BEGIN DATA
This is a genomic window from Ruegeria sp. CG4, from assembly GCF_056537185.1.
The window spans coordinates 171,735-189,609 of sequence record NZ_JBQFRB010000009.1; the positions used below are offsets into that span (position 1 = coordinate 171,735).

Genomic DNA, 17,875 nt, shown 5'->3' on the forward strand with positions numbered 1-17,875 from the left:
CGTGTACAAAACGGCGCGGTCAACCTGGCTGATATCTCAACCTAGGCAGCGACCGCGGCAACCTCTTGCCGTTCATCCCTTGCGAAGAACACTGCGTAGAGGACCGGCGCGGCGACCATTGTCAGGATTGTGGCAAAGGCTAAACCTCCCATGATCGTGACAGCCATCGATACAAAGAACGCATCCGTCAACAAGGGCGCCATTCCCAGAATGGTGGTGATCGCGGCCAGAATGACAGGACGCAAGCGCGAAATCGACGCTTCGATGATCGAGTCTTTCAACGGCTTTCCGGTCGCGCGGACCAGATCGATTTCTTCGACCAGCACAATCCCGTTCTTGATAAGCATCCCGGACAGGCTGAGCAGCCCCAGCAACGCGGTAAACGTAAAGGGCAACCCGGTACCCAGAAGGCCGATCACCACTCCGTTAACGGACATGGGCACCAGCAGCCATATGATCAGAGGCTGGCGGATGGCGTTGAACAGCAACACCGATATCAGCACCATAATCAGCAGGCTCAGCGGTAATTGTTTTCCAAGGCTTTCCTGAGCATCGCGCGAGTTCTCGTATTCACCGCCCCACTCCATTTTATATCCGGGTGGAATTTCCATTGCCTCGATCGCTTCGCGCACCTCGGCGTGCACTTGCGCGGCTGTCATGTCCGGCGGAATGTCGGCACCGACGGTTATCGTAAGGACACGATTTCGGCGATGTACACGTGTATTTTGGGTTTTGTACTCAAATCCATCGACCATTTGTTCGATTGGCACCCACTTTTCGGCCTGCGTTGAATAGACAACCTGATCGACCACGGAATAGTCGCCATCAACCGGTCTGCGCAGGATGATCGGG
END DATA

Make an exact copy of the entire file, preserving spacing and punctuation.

This is a genomic window from Ruegeria sp. CG4, from assembly GCF_056537185.1.
The window spans coordinates 171,735-189,609 of sequence record NZ_JBQFRB010000009.1; the positions used below are offsets into that span (position 1 = coordinate 171,735).

Genomic DNA, 17,875 nt, shown 5'->3' on the forward strand with positions numbered 1-17,875 from the left:
CGTGTACAAAACGGCGCGGTCAACCTGGCTGATATCTCAACCTAGGCAGCGACCGCGGCAACCTCTTGCCGTTCATCCCTTGCGAAGAACACTGCGTAGAGGACCGGCGCGGCGACCATTGTCAGGATTGTGGCAAAGGCTAAACCTCCCATGATCGTGACAGCCATCGATACAAAGAACGCATCCGTCAACAAGGGCGCCATTCCCAGAATGGTGGTGATCGCGGCCAGAATGACAGGACGCAAGCGCGAAATCGACGCTTCGATGATCGAGTCTTTCAACGGCTTTCCGGTCGCGCGGACCAGATCGATTTCTTCGACCAGCACAATCCCGTTCTTGATAAGCATCCCGGACAGGCTGAGCAGCCCCAGCAACGCGGTAAACGTAAAGGGCAACCCGGTACCCAGAAGGCCGATCACCACTCCGTTAACGGACATGGGCACCAGCAGCCATATGATCAGAGGCTGGCGGATGGCGTTGAACAGCAACACCGATATCAGCACCATAATCAGCAGGCTCAGCGGTAATTGTTTTCCAAGGCTTTCCTGAGCATCGCGCGAGTTCTCGTATTCACCGCCCCACTCCATTTTATATCCGGGTGGAATTTCCATTGCCTCGATCGCTTCGCGCACCTCGGCGTGCACTTGCGCGGCTGTCATGTCCGGCGGAATGTCGGCACCGACGGTTATCGTAAGGACACGATTTCGGCGATGTACACGTGTATTTTGGGTTTTGTACTCAAATCCATCGACCATTTGTTCGATTGGCACCCACTTTTCGGCCTGCGTTGAATAGACAACCTGATCGACCACGGAATAGTCGCCATCAACCGGTCTGCGCAGGATGATCGGG